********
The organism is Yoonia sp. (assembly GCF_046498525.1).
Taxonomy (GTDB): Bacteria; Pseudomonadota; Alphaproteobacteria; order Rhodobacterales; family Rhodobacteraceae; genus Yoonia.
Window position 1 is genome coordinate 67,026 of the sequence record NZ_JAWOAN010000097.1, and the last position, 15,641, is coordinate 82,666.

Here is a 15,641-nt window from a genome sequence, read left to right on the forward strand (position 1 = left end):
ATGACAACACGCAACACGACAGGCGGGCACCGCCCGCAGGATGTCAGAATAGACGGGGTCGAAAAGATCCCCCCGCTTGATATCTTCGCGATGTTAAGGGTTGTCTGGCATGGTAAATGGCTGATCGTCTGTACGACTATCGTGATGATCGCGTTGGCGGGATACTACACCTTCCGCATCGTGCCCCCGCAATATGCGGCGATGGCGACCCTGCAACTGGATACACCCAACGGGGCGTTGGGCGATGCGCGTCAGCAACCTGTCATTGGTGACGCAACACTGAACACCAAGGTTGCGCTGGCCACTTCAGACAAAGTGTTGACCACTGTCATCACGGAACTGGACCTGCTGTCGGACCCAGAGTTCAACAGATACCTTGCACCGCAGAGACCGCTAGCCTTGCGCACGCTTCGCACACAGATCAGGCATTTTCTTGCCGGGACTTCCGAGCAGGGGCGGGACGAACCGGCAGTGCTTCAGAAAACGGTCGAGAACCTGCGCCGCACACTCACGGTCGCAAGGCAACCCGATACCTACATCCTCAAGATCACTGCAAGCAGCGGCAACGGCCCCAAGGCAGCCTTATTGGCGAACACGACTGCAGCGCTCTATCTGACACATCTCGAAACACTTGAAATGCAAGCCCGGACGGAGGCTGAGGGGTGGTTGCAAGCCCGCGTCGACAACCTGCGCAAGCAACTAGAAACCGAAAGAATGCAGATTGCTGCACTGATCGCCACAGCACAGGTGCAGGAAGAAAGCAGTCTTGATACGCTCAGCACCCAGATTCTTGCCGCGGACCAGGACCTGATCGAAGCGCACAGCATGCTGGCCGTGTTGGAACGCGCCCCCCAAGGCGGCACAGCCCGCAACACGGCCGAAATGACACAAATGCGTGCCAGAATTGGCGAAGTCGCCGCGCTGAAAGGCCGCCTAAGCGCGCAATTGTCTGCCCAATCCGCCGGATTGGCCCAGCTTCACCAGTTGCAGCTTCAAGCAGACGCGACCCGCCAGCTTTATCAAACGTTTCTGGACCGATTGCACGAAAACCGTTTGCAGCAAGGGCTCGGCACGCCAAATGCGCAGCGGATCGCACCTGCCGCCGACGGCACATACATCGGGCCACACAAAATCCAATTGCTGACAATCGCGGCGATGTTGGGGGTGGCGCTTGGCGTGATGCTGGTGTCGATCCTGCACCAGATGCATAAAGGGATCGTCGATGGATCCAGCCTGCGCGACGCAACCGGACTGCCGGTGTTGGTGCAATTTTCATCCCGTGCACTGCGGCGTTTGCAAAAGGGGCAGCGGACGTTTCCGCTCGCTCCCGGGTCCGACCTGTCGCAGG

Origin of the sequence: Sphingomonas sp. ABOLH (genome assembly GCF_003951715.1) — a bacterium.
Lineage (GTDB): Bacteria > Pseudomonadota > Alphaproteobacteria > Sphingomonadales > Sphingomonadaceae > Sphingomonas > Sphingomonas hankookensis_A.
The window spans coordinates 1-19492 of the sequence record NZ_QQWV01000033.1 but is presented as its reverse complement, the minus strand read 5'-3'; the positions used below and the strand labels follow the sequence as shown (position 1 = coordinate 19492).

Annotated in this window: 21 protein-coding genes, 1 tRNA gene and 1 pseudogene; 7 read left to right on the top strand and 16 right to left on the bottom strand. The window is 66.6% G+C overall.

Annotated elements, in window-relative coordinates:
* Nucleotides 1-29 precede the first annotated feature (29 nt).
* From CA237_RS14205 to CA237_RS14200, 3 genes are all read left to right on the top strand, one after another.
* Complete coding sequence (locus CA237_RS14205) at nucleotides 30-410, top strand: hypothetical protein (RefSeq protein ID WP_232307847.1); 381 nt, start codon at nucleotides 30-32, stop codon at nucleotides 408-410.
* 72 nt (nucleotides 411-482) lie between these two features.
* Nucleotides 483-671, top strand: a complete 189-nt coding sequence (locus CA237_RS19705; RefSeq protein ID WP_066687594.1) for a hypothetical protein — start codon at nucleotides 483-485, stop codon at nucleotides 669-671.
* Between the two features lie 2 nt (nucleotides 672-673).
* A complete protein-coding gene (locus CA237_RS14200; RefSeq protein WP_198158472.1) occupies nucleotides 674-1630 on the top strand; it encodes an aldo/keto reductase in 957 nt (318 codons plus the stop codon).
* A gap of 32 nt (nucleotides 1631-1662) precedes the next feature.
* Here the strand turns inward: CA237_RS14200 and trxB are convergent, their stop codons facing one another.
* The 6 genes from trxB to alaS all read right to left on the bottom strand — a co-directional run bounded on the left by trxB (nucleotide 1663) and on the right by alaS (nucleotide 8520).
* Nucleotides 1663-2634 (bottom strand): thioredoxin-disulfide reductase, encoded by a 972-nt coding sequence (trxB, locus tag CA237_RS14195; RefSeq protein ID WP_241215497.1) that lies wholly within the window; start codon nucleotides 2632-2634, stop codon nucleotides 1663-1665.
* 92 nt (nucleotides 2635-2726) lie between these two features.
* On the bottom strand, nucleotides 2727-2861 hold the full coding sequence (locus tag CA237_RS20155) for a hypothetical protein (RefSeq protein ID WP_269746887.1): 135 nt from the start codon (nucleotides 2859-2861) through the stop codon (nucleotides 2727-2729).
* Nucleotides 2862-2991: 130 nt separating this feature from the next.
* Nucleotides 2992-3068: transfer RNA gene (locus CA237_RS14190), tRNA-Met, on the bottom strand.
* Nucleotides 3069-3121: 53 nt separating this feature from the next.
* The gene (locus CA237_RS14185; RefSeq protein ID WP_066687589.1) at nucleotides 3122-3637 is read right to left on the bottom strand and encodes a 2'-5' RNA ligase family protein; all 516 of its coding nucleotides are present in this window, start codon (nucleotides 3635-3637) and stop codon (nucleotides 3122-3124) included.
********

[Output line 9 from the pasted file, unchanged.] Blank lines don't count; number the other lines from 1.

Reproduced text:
Annotated in this window: 21 protein-coding genes, 1 tRNA gene and 1 pseudogene; 7 read left to right on the top strand and 16 right to left on the bottom strand. The window is 66.6% G+C overall.